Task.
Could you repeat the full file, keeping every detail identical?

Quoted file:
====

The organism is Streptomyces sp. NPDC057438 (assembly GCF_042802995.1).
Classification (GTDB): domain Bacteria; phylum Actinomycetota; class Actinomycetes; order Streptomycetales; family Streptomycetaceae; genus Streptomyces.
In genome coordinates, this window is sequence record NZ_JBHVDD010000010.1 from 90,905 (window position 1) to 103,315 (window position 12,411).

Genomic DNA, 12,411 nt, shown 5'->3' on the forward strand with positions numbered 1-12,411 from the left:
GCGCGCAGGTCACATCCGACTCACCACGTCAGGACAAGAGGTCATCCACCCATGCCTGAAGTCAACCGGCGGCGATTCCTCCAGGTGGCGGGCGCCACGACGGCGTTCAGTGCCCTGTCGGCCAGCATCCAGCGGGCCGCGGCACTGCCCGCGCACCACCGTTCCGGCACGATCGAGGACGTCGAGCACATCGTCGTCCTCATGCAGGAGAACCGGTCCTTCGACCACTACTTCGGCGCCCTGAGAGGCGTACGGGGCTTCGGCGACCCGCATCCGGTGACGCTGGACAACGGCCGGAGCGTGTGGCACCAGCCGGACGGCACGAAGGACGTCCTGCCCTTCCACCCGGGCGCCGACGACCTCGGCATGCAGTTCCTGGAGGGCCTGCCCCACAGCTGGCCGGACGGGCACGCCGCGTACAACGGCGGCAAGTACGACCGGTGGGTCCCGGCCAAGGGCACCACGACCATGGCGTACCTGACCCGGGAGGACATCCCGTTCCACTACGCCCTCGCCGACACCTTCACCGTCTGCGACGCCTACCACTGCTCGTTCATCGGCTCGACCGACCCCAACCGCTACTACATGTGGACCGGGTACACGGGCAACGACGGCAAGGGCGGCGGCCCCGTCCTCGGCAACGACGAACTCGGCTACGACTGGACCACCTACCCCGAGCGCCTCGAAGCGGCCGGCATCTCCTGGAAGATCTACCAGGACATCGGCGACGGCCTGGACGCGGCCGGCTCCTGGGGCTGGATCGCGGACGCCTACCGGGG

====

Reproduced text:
The organism is Streptomyces sp. NPDC057438 (assembly GCF_042802995.1).
Classification (GTDB): domain Bacteria; phylum Actinomycetota; class Actinomycetes; order Streptomycetales; family Streptomycetaceae; genus Streptomyces.
In genome coordinates, this window is sequence record NZ_JBHVDD010000010.1 from 90,905 (window position 1) to 103,315 (window position 12,411).

Genomic DNA, 12,411 nt, shown 5'->3' on the forward strand with positions numbered 1-12,411 from the left:
GCGCGCAGGTCACATCCGACTCACCACGTCAGGACAAGAGGTCATCCACCCATGCCTGAAGTCAACCGGCGGCGATTCCTCCAGGTGGCGGGCGCCACGACGGCGTTCAGTGCCCTGTCGGCCAGCATCCAGCGGGCCGCGGCACTGCCCGCGCACCACCGTTCCGGCACGATCGAGGACGTCGAGCACATCGTCGTCCTCATGCAGGAGAACCGGTCCTTCGACCACTACTTCGGCGCCCTGAGAGGCGTACGGGGCTTCGGCGACCCGCATCCGGTGACGCTGGACAACGGCCGGAGCGTGTGGCACCAGCCGGACGGCACGAAGGACGTCCTGCCCTTCCACCCGGGCGCCGACGACCTCGGCATGCAGTTCCTGGAGGGCCTGCCCCACAGCTGGCCGGACGGGCACGCCGCGTACAACGGCGGCAAGTACGACCGGTGGGTCCCGGCCAAGGGCACCACGACCATGGCGTACCTGACCCGGGAGGACATCCCGTTCCACTACGCCCTCGCCGACACCTTCACCGTCTGCGACGCCTACCACTGCTCGTTCATCGGCTCGACCGACCCCAACCGCTACTACATGTGGACCGGGTACACGGGCAACGACGGCAAGGGCGGCGGCCCCGTCCTCGGCAACGACGAACTCGGCTACGACTGGACCACCTACCCCGAGCGCCTCGAAGCGGCCGGCATCTCCTGGAAGATCTACCAGGACATCGGCGACGGCCTGGACGCGGCCGGCTCCTGGGGCTGGATCGCGGACGCCTACCGGGG